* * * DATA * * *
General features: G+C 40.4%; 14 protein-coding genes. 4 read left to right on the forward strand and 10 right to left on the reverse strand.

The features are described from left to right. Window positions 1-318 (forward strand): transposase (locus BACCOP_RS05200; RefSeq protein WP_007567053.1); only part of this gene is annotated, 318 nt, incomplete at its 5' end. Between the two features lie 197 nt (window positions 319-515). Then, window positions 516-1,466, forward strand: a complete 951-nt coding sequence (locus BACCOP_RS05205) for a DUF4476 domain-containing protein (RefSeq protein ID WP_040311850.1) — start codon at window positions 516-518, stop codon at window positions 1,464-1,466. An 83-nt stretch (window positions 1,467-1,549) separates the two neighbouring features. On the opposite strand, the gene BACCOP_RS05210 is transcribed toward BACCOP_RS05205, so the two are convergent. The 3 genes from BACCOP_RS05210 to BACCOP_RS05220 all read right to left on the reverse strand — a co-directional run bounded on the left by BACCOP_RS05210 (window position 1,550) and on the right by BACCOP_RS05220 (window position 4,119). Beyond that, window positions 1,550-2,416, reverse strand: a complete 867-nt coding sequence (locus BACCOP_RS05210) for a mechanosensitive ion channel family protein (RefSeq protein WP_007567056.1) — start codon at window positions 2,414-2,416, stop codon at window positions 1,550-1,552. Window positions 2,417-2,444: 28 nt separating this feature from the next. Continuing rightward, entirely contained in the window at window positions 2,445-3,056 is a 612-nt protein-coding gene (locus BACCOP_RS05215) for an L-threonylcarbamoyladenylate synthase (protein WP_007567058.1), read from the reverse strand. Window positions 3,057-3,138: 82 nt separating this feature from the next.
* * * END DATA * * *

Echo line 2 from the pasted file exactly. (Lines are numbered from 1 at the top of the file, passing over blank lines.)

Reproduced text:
The features are described from left to right. Window positions 1-318 (forward strand): transposase (locus BACCOP_RS05200; RefSeq protein WP_007567053.1); only part of this gene is annotated, 318 nt, incomplete at its 5' end. Between the two features lie 197 nt (window positions 319-515). Then, window positions 516-1,466, forward strand: a complete 951-nt coding sequence (locus BACCOP_RS05205) for a DUF4476 domain-containing protein (RefSeq protein ID WP_040311850.1) — start codon at window positions 516-518, stop codon at window positions 1,464-1,466. An 83-nt stretch (window positions 1,467-1,549) separates the two neighbouring features. On the opposite strand, the gene BACCOP_RS05210 is transcribed toward BACCOP_RS05205, so the two are convergent. The 3 genes from BACCOP_RS05210 to BACCOP_RS05220 all read right to left on the reverse strand — a co-directional run bounded on the left by BACCOP_RS05210 (window position 1,550) and on the right by BACCOP_RS05220 (window position 4,119). Beyond that, window positions 1,550-2,416, reverse strand: a complete 867-nt coding sequence (locus BACCOP_RS05210) for a mechanosensitive ion channel family protein (RefSeq protein WP_007567056.1) — start codon at window positions 2,414-2,416, stop codon at window positions 1,550-1,552. Window positions 2,417-2,444: 28 nt separating this feature from the next. Continuing rightward, entirely contained in the window at window positions 2,445-3,056 is a 612-nt protein-coding gene (locus BACCOP_RS05215) for an L-threonylcarbamoyladenylate synthase (protein WP_007567058.1), read from the reverse strand. Window positions 3,057-3,138: 82 nt separating this feature from the next.